Stryper – God Damn Evil

Spread the metal:

Reviewed: May, 2018
Released: 2018, Frontiers Records
Rating: 4/5
Reviewer: Erich

The last five years have been some of the best for Stryper in their long career. The previous two albums garnered a consensus of praise among fans and critics, successful tours, and an unmistakable level of inspired song craft. GOD DAMN EVIL serves to continue that forward momentum with what the band calls their heaviest album to date. That is probably accurate, but it is not the increased metallic injections that make the new album a good one. It is the band’s comfort with who they are and their willingness to expand their sound that makes the new album a pleasure. Stryper has not actually said this, but GOD DAMN EVIL is almost certainly a slap in the face to the hypocritical, Bible cherry-pickers of the extreme evangelical right, Stryper’s sentiment being, “Hey, we are Christians too, but we’re not like you.” Right on cue, Walmart has exercised its hypocrisy by refusing to carry the album because of the title. It’s laughable, but just like the Satanic bands, you do not have to share Stryper’s beliefs to enjoy the music.

The first single off the album is the lead-off track, “Take It To The Cross”, arguably the heaviest song Stryper has ever recorded, but not the best. It is curious that this was selected as the album opener, and that the band had Shadows Fall front-man Matt Bachand double Sweet’s impossibly high falsetto with death metal growls on the thrashy chorus. This song will almost certainly be the one that generates the most discussion among fans, and detractors will label it as contrived and misguided. The next two tracks are standouts, with “Sorry” having a bass-driven foot stomp and perhaps the most memorable chorus of the album. “Lost” is Michael Sweet showcasing his still impressive range, the man deserving of admiration for being able to sing this high at his age.

The title track hearkens back to the AGAINST THE LAW album, employing a simplified AC/DC-like approach. The second half of the album loses some momentum in comparison to the first half, but “Can’t Live Without Your Love” is a curious inclusion, a mix of The Eagles and April Wine delivered through an 80’s power ballad approach, complete with Europe keyboards in the chorus. Call it the throwback tune, and for some folks the throwaway one as well. Interestingly, the guitar solo is one of the best on the album.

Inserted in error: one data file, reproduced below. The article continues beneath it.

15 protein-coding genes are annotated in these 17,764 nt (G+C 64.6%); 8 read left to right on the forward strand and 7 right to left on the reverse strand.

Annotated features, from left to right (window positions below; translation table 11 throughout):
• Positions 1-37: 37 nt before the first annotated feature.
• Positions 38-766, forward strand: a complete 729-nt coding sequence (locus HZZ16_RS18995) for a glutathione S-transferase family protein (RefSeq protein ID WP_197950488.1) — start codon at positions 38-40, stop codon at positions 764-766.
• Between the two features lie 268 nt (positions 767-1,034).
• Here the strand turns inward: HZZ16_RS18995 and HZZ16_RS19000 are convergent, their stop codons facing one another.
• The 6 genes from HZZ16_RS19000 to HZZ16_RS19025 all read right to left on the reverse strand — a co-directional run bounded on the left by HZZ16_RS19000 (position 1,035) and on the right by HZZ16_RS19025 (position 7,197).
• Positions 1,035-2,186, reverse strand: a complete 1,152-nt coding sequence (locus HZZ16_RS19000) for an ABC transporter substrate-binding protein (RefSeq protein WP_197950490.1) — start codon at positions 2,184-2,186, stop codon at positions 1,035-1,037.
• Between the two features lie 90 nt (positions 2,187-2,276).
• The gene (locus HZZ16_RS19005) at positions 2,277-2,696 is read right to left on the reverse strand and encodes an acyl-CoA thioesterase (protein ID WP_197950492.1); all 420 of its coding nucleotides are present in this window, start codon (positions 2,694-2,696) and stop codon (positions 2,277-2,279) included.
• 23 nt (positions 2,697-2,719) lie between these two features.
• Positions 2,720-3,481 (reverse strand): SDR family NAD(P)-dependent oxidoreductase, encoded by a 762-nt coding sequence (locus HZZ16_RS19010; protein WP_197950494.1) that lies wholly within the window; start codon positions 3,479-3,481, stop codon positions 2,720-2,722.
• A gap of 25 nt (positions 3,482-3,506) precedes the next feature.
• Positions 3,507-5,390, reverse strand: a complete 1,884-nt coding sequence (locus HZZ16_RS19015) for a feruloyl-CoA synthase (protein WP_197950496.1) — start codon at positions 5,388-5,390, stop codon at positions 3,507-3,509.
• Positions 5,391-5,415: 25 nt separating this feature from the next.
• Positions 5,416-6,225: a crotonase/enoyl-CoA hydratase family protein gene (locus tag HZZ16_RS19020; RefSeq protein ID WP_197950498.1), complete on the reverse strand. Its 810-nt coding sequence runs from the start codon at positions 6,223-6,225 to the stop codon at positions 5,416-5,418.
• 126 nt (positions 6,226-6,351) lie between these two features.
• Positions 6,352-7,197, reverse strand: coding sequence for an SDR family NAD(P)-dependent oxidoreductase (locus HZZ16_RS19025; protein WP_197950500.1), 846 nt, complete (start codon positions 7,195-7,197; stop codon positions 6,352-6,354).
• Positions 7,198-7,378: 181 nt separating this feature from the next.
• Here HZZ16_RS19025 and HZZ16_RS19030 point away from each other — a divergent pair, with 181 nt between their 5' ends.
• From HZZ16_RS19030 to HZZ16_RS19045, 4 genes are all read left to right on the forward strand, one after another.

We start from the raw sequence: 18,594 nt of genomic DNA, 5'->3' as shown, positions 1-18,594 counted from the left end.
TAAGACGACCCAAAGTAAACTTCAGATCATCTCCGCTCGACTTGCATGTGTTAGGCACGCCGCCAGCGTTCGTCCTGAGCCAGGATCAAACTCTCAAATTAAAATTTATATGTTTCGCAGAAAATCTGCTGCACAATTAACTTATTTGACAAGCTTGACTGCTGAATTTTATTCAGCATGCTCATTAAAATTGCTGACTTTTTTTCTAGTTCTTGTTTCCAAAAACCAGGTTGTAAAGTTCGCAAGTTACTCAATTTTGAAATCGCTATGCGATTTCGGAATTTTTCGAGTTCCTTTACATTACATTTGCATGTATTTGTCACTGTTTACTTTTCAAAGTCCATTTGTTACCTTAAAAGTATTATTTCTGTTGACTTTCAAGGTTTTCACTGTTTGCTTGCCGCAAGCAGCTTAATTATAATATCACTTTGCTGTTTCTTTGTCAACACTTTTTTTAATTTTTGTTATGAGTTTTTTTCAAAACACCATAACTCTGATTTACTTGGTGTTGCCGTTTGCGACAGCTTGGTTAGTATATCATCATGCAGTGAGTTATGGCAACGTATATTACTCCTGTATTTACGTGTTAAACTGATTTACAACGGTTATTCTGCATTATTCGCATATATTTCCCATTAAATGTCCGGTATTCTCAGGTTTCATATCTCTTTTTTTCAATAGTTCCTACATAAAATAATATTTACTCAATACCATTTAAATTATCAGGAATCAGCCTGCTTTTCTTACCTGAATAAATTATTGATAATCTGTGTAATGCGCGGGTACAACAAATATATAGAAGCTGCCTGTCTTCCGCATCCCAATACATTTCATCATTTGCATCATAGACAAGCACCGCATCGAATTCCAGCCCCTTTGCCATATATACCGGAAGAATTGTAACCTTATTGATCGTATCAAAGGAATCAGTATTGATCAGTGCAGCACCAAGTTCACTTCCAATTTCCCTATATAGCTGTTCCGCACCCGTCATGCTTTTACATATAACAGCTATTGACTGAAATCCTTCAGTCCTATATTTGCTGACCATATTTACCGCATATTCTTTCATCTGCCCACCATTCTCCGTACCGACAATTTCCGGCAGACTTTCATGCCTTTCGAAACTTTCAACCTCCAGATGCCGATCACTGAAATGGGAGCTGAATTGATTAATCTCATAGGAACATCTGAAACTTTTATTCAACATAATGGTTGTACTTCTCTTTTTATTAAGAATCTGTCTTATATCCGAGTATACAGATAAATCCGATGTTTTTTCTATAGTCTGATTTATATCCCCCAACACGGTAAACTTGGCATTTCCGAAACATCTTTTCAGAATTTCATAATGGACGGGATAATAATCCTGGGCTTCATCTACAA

Speaking of guitars, Oz Fox and Michael Sweet have stepped up to the plate and delivered. They were always good guitarists, but not what I would label elite. Their playing on GOD DAMN EVIL though is as good as any I have heard this year, and the rhythm section is solid, driving many of these songs with considerable force and thump. Musically, the performances are accomplished all around with a modern and balanced sound, not unexpected from the frequently obsessive production that comes from the Frontiers label. Controversy is building around the album because of the “profanity” in the title, but in this case the music within is more than capable of generating a critical buzz without the ammunition Walmart and others are giving it. While no reinvention, GOD DAMN EVIL adds some new minor moves to Stryper’s repertoire. It is a worthy addition to the Stryper catalog and one that should be in many folks list of top albums for the year.


Track Listing:

01. Take It To The Cross 
02. Sorry 
03. Lost 
04. God Damn Evil 
05. You Don’t Even Know Me 
06. The Valley 
07. Sea Of Thieves 
08. Beautiful 
09. Can’t Live Without Your Love 
10. Own Up 
11. The Devil Doesn’t Live Here


Michael Sweet – lead vocals, guitar
Robert Sweet – drums, backing vocals
Oz Fox – guitar, backing vocals
Perry Richardson – bass